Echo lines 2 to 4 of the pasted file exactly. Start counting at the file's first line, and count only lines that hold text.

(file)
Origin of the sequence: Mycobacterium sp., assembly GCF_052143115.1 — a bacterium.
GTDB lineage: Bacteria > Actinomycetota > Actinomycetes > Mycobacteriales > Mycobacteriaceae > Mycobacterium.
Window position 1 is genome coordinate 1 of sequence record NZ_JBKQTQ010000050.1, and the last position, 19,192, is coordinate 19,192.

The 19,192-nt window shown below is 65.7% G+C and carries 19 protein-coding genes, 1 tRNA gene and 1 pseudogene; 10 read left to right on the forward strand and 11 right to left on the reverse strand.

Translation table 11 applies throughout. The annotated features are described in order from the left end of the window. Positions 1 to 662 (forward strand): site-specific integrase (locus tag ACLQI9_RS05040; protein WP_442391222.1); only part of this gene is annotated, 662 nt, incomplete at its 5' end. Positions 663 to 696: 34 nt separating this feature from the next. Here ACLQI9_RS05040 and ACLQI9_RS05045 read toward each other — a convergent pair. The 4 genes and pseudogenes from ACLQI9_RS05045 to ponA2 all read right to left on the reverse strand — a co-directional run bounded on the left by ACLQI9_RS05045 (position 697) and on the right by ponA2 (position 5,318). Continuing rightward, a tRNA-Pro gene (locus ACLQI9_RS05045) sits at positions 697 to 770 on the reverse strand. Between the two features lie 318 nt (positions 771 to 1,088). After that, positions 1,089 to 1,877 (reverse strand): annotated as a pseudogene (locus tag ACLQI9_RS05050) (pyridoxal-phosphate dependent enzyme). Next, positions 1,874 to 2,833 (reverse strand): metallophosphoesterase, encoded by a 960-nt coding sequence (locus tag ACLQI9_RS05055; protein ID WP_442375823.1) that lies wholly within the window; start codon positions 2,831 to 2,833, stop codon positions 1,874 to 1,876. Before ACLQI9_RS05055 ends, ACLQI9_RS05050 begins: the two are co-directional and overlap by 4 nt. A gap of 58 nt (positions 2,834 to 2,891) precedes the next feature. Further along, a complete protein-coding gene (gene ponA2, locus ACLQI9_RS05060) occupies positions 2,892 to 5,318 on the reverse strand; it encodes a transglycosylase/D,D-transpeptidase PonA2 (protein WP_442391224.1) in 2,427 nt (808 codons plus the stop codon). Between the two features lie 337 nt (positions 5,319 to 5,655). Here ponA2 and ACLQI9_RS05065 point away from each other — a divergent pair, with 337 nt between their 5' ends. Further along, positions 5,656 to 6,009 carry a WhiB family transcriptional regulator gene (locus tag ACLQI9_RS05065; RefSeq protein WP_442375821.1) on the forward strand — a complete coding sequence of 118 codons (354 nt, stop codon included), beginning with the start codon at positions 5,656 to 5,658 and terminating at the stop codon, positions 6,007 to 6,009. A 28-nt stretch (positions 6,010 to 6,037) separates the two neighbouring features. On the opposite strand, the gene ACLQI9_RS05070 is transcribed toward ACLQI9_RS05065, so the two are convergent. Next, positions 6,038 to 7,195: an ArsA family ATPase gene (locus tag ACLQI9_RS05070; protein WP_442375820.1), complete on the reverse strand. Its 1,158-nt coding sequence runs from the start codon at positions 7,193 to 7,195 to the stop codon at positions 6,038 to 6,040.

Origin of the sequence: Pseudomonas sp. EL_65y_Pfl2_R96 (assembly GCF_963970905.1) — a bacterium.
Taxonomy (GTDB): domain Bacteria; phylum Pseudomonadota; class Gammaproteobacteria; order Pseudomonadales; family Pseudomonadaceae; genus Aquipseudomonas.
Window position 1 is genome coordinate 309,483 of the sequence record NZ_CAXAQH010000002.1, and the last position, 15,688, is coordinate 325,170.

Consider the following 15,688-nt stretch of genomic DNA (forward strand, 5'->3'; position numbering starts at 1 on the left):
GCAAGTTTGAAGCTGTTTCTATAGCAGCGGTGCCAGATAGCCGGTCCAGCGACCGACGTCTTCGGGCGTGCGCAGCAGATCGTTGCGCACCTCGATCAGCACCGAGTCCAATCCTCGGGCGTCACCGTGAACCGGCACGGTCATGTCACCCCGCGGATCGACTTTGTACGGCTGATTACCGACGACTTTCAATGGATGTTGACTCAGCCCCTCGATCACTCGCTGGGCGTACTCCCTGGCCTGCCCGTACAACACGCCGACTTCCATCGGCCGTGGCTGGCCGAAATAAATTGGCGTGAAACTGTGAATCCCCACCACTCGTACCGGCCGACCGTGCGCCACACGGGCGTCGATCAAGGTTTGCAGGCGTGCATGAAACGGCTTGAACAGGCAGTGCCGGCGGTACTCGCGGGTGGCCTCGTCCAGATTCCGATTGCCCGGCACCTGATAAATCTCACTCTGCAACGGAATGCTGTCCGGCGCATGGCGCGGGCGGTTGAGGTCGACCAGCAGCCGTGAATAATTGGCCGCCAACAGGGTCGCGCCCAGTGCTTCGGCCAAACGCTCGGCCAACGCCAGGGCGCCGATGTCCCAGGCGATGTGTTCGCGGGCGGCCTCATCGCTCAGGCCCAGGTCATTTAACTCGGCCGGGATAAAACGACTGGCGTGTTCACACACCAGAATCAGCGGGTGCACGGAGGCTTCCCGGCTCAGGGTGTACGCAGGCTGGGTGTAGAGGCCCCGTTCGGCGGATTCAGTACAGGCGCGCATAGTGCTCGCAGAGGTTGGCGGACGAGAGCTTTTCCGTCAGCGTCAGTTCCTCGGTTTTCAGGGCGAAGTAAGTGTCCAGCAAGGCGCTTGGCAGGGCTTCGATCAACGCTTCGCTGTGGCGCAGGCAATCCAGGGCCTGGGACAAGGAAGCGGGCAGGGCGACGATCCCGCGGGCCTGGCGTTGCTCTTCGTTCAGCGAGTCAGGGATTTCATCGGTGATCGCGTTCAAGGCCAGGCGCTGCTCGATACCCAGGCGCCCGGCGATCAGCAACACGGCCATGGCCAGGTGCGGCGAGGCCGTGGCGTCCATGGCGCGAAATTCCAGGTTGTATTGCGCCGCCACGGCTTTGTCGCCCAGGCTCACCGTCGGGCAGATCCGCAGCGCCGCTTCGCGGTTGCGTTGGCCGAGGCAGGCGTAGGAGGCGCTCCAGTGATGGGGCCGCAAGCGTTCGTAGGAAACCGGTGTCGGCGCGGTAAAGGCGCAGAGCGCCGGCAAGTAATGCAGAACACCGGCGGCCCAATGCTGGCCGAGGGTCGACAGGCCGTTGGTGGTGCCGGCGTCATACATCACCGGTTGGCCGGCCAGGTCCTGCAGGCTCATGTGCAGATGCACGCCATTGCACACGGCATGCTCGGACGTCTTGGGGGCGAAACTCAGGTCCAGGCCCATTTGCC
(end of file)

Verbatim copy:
GTDB lineage: Bacteria > Actinomycetota > Actinomycetes > Mycobacteriales > Mycobacteriaceae > Mycobacterium.
Window position 1 is genome coordinate 1 of sequence record NZ_JBKQTQ010000050.1, and the last position, 19,192, is coordinate 19,192.

The 19,192-nt window shown below is 65.7% G+C and carries 19 protein-coding genes, 1 tRNA gene and 1 pseudogene; 10 read left to right on the forward strand and 11 right to left on the reverse strand.